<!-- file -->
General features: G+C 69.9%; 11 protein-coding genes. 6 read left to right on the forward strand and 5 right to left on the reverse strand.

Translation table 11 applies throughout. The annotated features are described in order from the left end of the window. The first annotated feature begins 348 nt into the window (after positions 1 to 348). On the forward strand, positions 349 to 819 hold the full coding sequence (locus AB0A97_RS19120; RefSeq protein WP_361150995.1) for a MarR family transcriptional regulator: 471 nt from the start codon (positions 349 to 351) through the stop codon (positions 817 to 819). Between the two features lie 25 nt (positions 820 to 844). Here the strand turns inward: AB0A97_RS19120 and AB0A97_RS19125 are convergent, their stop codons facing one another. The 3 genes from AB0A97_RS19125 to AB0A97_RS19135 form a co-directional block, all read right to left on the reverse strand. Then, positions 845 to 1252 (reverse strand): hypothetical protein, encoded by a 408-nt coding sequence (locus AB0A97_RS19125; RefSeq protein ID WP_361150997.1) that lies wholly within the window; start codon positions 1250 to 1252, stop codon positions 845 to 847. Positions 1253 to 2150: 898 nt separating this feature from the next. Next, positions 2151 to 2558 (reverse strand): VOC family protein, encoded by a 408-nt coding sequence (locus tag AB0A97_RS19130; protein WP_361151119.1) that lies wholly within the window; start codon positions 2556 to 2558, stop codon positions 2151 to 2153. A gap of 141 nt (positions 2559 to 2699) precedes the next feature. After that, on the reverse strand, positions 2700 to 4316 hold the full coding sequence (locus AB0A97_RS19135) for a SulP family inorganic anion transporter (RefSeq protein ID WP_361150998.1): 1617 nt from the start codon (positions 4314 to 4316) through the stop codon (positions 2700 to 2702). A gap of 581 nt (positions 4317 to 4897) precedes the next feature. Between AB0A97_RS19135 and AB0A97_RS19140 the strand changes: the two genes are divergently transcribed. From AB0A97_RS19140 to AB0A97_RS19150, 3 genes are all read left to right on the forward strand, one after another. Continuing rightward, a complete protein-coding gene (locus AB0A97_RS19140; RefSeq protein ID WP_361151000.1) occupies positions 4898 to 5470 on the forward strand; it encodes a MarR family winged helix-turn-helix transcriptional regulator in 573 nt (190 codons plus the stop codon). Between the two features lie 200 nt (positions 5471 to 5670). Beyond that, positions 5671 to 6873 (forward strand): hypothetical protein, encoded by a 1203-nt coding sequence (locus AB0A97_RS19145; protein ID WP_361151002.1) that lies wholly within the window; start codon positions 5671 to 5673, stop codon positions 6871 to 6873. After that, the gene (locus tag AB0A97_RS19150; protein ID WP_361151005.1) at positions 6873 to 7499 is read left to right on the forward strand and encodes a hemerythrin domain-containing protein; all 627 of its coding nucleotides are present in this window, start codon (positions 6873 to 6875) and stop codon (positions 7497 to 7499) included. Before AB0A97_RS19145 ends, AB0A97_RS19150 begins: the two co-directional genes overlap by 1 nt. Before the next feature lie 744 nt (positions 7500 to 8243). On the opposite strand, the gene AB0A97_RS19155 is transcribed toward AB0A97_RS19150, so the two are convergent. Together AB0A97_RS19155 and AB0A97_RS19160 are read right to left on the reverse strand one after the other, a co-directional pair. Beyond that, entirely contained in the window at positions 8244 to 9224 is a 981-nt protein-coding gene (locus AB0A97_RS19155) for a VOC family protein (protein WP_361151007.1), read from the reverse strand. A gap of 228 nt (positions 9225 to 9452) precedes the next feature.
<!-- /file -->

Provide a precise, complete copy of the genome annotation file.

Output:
General features: G+C 69.9%; 11 protein-coding genes. 6 read left to right on the forward strand and 5 right to left on the reverse strand.

Translation table 11 applies throughout. The annotated features are described in order from the left end of the window. The first annotated feature begins 348 nt into the window (after positions 1 to 348). On the forward strand, positions 349 to 819 hold the full coding sequence (locus AB0A97_RS19120; RefSeq protein WP_361150995.1) for a MarR family transcriptional regulator: 471 nt from the start codon (positions 349 to 351) through the stop codon (positions 817 to 819). Between the two features lie 25 nt (positions 820 to 844). Here the strand turns inward: AB0A97_RS19120 and AB0A97_RS19125 are convergent, their stop codons facing one another. The 3 genes from AB0A97_RS19125 to AB0A97_RS19135 form a co-directional block, all read right to left on the reverse strand. Then, positions 845 to 1252 (reverse strand): hypothetical protein, encoded by a 408-nt coding sequence (locus AB0A97_RS19125; RefSeq protein ID WP_361150997.1) that lies wholly within the window; start codon positions 1250 to 1252, stop codon positions 845 to 847. Positions 1253 to 2150: 898 nt separating this feature from the next. Next, positions 2151 to 2558 (reverse strand): VOC family protein, encoded by a 408-nt coding sequence (locus tag AB0A97_RS19130; protein WP_361151119.1) that lies wholly within the window; start codon positions 2556 to 2558, stop codon positions 2151 to 2153. A gap of 141 nt (positions 2559 to 2699) precedes the next feature. After that, on the reverse strand, positions 2700 to 4316 hold the full coding sequence (locus AB0A97_RS19135) for a SulP family inorganic anion transporter (RefSeq protein ID WP_361150998.1): 1617 nt from the start codon (positions 4314 to 4316) through the stop codon (positions 2700 to 2702). A gap of 581 nt (positions 4317 to 4897) precedes the next feature. Between AB0A97_RS19135 and AB0A97_RS19140 the strand changes: the two genes are divergently transcribed. From AB0A97_RS19140 to AB0A97_RS19150, 3 genes are all read left to right on the forward strand, one after another. Continuing rightward, a complete protein-coding gene (locus AB0A97_RS19140; RefSeq protein ID WP_361151000.1) occupies positions 4898 to 5470 on the forward strand; it encodes a MarR family winged helix-turn-helix transcriptional regulator in 573 nt (190 codons plus the stop codon). Between the two features lie 200 nt (positions 5471 to 5670). Beyond that, positions 5671 to 6873 (forward strand): hypothetical protein, encoded by a 1203-nt coding sequence (locus AB0A97_RS19145; protein ID WP_361151002.1) that lies wholly within the window; start codon positions 5671 to 5673, stop codon positions 6871 to 6873. After that, the gene (locus tag AB0A97_RS19150; protein ID WP_361151005.1) at positions 6873 to 7499 is read left to right on the forward strand and encodes a hemerythrin domain-containing protein; all 627 of its coding nucleotides are present in this window, start codon (positions 6873 to 6875) and stop codon (positions 7497 to 7499) included. Before AB0A97_RS19145 ends, AB0A97_RS19150 begins: the two co-directional genes overlap by 1 nt. Before the next feature lie 744 nt (positions 7500 to 8243). On the opposite strand, the gene AB0A97_RS19155 is transcribed toward AB0A97_RS19150, so the two are convergent. Together AB0A97_RS19155 and AB0A97_RS19160 are read right to left on the reverse strand one after the other, a co-directional pair. Beyond that, entirely contained in the window at positions 8244 to 9224 is a 981-nt protein-coding gene (locus AB0A97_RS19155) for a VOC family protein (protein WP_361151007.1), read from the reverse strand. A gap of 228 nt (positions 9225 to 9452) precedes the next feature.